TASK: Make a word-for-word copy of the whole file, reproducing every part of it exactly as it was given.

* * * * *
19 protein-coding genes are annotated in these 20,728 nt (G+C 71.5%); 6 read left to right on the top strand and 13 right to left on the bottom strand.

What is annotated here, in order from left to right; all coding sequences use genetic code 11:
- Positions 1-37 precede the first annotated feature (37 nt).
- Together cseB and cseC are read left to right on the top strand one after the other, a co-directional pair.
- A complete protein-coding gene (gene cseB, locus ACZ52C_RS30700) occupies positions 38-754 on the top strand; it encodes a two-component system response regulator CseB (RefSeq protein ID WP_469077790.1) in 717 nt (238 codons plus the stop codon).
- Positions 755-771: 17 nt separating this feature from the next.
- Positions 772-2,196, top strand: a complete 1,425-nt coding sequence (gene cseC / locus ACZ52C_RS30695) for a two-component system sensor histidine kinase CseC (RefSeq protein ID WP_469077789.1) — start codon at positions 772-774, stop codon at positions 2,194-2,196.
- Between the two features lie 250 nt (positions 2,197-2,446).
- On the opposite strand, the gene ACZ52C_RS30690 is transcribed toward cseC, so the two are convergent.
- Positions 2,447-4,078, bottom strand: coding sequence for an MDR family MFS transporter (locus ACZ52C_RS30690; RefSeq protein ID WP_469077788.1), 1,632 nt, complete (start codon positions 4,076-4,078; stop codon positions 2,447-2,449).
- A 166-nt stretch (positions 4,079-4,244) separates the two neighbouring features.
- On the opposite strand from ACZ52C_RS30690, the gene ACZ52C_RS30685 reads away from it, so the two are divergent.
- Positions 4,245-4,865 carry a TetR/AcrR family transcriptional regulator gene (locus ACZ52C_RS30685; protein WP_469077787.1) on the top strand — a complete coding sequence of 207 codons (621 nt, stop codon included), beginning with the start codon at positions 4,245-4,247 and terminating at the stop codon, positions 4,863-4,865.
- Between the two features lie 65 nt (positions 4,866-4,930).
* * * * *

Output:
19 protein-coding genes are annotated in these 20,728 nt (G+C 71.5%); 6 read left to right on the top strand and 13 right to left on the bottom strand.

What is annotated here, in order from left to right; all coding sequences use genetic code 11:
- Positions 1-37 precede the first annotated feature (37 nt).
- Together cseB and cseC are read left to right on the top strand one after the other, a co-directional pair.
- A complete protein-coding gene (gene cseB, locus ACZ52C_RS30700) occupies positions 38-754 on the top strand; it encodes a two-component system response regulator CseB (RefSeq protein ID WP_469077790.1) in 717 nt (238 codons plus the stop codon).
- Positions 755-771: 17 nt separating this feature from the next.
- Positions 772-2,196, top strand: a complete 1,425-nt coding sequence (gene cseC / locus ACZ52C_RS30695) for a two-component system sensor histidine kinase CseC (RefSeq protein ID WP_469077789.1) — start codon at positions 772-774, stop codon at positions 2,194-2,196.
- Between the two features lie 250 nt (positions 2,197-2,446).
- On the opposite strand, the gene ACZ52C_RS30690 is transcribed toward cseC, so the two are convergent.
- Positions 2,447-4,078, bottom strand: coding sequence for an MDR family MFS transporter (locus ACZ52C_RS30690; RefSeq protein ID WP_469077788.1), 1,632 nt, complete (start codon positions 4,076-4,078; stop codon positions 2,447-2,449).
- A 166-nt stretch (positions 4,079-4,244) separates the two neighbouring features.
- On the opposite strand from ACZ52C_RS30690, the gene ACZ52C_RS30685 reads away from it, so the two are divergent.
- Positions 4,245-4,865 carry a TetR/AcrR family transcriptional regulator gene (locus ACZ52C_RS30685; protein WP_469077787.1) on the top strand — a complete coding sequence of 207 codons (621 nt, stop codon included), beginning with the start codon at positions 4,245-4,247 and terminating at the stop codon, positions 4,863-4,865.
- Between the two features lie 65 nt (positions 4,866-4,930).